Clearly, I was not coming often enough or was not loyal enough, to know who was doing what. But over time, I developed a friendship with a middle-aged waiter whose name was Hammoud. He was a simple, short man, originally from the Kurdish areas northeast of Syria and spoke in broken Levantine Arabic.
I used to lie to Hammoud and tell him that my mother was Kurdish. He loved that information and would always say that I was like Zoroaster, the ancient Persian prophet: “half of me is light and half of me is darkness”.
My second favorite kahwe was Al-Naseri café, which is located at an intersection of alleys within the old city’s walls. The owner once told me that the café had been sitting there for over 150 years.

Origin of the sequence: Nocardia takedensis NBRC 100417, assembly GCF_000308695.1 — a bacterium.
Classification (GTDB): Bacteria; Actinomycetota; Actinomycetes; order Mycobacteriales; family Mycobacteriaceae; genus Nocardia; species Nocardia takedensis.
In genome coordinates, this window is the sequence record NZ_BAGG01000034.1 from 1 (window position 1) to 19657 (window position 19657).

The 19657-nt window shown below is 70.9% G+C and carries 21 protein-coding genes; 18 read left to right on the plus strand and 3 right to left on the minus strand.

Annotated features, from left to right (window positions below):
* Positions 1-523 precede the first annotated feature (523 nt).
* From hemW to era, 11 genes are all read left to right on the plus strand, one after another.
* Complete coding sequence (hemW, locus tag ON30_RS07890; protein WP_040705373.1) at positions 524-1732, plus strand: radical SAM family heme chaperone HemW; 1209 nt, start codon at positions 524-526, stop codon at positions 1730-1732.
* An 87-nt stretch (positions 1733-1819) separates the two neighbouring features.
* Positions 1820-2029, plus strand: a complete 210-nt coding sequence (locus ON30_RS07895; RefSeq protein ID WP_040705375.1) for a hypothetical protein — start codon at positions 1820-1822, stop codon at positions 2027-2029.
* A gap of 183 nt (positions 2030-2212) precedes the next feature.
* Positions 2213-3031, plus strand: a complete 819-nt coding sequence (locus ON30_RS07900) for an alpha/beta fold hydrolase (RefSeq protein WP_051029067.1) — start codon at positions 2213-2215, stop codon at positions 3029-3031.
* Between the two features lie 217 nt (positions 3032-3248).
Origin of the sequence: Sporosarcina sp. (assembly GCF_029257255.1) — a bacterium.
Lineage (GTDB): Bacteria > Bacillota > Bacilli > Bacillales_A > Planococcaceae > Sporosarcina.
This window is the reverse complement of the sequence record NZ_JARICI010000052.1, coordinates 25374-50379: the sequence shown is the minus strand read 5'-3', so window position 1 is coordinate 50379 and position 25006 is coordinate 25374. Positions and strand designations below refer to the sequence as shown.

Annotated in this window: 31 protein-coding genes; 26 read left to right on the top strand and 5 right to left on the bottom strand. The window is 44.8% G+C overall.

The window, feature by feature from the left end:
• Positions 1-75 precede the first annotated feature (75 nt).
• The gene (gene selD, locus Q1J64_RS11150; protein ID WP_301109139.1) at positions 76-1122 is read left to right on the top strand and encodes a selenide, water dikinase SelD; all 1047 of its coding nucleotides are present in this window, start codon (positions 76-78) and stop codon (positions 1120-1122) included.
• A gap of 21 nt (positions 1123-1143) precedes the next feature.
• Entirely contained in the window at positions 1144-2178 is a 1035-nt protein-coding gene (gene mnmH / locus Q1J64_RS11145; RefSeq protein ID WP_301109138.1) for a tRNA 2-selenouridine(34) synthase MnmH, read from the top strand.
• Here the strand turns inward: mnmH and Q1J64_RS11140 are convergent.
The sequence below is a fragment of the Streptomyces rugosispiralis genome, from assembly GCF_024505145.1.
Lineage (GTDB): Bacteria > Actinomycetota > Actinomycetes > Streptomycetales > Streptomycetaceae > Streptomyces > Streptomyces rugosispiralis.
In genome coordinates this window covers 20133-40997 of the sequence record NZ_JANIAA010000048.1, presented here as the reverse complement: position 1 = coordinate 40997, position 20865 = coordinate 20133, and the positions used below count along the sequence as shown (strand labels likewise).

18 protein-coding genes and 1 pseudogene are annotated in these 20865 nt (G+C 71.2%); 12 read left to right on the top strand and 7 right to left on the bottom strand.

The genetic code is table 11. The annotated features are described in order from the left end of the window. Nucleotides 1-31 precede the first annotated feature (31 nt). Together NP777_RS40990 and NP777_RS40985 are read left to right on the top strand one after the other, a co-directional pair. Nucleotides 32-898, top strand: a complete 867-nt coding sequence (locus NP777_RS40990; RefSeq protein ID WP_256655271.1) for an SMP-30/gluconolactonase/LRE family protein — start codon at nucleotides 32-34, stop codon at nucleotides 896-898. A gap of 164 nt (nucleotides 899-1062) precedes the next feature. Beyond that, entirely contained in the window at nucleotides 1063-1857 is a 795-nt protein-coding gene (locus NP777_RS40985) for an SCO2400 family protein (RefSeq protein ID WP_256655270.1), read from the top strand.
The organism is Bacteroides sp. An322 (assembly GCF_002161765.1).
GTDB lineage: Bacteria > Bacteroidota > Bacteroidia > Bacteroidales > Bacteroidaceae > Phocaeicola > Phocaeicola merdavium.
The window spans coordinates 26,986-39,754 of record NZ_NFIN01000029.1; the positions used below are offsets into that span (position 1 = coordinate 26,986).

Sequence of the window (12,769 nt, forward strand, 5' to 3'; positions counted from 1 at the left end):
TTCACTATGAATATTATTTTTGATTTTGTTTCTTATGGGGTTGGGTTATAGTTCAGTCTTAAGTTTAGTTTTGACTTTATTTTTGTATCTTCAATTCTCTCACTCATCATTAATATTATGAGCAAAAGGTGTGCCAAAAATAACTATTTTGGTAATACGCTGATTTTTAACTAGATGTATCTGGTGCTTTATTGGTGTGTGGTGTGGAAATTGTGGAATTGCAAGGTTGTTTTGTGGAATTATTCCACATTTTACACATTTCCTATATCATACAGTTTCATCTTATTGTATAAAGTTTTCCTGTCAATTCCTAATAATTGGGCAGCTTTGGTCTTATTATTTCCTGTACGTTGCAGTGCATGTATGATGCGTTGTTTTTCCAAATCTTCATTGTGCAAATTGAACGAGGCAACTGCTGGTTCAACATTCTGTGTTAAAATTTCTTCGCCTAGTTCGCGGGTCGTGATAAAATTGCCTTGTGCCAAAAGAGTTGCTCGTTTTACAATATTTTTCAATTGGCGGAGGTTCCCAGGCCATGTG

Its simple design, which is based on function, indicates how old it is. One corner is dedicated to the preparation of tea and coffee, with space for chairs and tables, and an old handwritten sign atop of its entrance which simply says “Kahwet Al-Naseri”.
Unlike Al-Kamal or any other famous cafe, Al-Naseri is hidden away from the fashionable districts in the old city. One has to know where it is located, otherwise, he would be lost in the alleys. This is, in my opinion, what protected it from massive renovations and signs of modernity.
We would enter the small kahwe, which would be occupied by a dozen locals playing cards and shouting at each other – they usually gazed at us as if we were tourists coming from a different planet. The first thing we did was to quickly order and pay the owner a huge tip so he turned the official Syrian TV channel off and put Umm Kulthum’s songs on instead.